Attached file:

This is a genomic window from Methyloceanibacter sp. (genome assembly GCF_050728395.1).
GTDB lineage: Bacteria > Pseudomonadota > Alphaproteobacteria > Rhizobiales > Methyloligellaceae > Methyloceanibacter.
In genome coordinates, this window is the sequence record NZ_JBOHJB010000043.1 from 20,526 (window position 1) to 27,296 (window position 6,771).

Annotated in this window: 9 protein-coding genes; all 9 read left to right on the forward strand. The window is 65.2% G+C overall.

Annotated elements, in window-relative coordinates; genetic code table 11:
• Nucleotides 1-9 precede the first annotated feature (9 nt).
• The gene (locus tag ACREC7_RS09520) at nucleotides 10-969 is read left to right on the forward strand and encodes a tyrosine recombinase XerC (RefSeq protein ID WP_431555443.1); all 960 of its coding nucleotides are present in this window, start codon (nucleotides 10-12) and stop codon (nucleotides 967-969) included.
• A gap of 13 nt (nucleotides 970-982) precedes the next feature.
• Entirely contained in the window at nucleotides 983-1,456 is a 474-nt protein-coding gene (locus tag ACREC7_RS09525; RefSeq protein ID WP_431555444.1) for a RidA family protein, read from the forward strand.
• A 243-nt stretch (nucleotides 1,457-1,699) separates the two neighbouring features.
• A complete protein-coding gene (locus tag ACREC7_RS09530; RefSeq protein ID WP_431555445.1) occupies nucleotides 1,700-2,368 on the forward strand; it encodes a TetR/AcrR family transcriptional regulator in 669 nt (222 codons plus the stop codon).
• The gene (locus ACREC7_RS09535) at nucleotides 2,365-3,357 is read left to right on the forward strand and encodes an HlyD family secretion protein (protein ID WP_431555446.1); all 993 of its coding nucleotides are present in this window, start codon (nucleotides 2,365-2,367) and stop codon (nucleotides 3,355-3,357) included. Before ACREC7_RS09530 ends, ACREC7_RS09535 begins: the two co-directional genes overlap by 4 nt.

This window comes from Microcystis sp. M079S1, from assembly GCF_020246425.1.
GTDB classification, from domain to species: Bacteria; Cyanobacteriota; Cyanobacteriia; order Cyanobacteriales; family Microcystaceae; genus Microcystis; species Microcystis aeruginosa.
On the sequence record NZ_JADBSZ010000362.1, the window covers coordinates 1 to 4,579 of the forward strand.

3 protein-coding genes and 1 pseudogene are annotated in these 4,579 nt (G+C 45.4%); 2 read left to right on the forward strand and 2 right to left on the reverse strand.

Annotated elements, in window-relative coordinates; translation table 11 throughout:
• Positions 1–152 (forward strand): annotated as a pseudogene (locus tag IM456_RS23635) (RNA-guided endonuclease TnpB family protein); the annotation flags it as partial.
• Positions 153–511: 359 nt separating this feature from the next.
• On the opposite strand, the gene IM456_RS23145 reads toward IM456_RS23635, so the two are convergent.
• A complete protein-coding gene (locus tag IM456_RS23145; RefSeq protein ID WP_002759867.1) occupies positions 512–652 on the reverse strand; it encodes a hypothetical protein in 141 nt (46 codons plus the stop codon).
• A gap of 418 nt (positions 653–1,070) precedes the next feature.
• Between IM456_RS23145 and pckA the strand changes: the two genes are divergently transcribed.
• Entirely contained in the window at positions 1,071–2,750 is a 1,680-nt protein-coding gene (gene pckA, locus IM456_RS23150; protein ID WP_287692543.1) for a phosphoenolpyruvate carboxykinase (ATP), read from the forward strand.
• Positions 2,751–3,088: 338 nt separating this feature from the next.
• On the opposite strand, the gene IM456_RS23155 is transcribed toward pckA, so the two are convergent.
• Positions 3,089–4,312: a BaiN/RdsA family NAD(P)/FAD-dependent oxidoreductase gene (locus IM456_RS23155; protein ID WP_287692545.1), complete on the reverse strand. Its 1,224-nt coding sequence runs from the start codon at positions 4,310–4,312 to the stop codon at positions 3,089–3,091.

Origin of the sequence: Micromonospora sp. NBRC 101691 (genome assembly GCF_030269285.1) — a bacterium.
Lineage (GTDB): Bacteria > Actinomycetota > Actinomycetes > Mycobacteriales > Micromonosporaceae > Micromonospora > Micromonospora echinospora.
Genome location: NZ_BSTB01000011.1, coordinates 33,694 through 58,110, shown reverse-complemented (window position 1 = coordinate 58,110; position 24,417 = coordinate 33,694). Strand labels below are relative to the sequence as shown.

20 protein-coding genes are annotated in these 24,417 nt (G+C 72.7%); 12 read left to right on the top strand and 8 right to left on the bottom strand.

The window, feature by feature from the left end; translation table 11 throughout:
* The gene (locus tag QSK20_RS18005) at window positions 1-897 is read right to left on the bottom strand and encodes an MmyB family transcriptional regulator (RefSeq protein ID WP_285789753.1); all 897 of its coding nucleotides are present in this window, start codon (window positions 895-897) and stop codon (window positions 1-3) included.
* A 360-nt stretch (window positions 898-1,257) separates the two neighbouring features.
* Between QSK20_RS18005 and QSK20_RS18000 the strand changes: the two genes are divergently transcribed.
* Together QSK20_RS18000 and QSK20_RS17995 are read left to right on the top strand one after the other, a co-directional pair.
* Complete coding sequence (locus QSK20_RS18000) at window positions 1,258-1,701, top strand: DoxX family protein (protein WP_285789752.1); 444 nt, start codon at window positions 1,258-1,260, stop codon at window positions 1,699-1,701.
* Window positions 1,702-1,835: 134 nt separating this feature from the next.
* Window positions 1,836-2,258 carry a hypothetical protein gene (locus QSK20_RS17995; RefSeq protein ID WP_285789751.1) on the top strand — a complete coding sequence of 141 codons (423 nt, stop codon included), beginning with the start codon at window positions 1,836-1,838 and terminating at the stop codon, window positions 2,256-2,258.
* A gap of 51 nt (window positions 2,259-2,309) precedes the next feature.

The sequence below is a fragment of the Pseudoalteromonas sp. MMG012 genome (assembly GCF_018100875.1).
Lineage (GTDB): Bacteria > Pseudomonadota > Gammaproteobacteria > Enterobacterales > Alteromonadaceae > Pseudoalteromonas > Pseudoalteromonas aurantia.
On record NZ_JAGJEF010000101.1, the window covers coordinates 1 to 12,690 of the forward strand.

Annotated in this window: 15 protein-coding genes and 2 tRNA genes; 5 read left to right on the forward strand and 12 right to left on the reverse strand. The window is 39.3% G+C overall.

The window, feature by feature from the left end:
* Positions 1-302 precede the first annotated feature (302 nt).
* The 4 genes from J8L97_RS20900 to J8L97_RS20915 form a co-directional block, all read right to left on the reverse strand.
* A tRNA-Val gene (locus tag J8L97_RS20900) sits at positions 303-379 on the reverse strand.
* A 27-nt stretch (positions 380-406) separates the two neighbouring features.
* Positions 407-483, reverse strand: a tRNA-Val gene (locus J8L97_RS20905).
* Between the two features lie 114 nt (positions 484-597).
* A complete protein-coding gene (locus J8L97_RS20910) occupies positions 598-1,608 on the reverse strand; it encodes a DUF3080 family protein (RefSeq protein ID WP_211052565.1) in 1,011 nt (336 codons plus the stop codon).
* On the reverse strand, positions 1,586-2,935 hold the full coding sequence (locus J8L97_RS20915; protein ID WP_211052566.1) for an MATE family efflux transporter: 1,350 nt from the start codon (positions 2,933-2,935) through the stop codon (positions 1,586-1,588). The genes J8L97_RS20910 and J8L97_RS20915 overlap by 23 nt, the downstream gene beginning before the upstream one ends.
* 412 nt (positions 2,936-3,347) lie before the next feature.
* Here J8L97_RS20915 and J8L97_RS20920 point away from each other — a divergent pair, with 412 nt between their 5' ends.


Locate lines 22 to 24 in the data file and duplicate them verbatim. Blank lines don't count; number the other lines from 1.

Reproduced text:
• A gap of 418 nt (positions 653–1,070) precedes the next feature.
• Between IM456_RS23145 and pckA the strand changes: the two genes are divergently transcribed.
• Entirely contained in the window at positions 1,071–2,750 is a 1,680-nt protein-coding gene (gene pckA, locus IM456_RS23150; protein ID WP_287692543.1) for a phosphoenolpyruvate carboxykinase (ATP), read from the forward strand.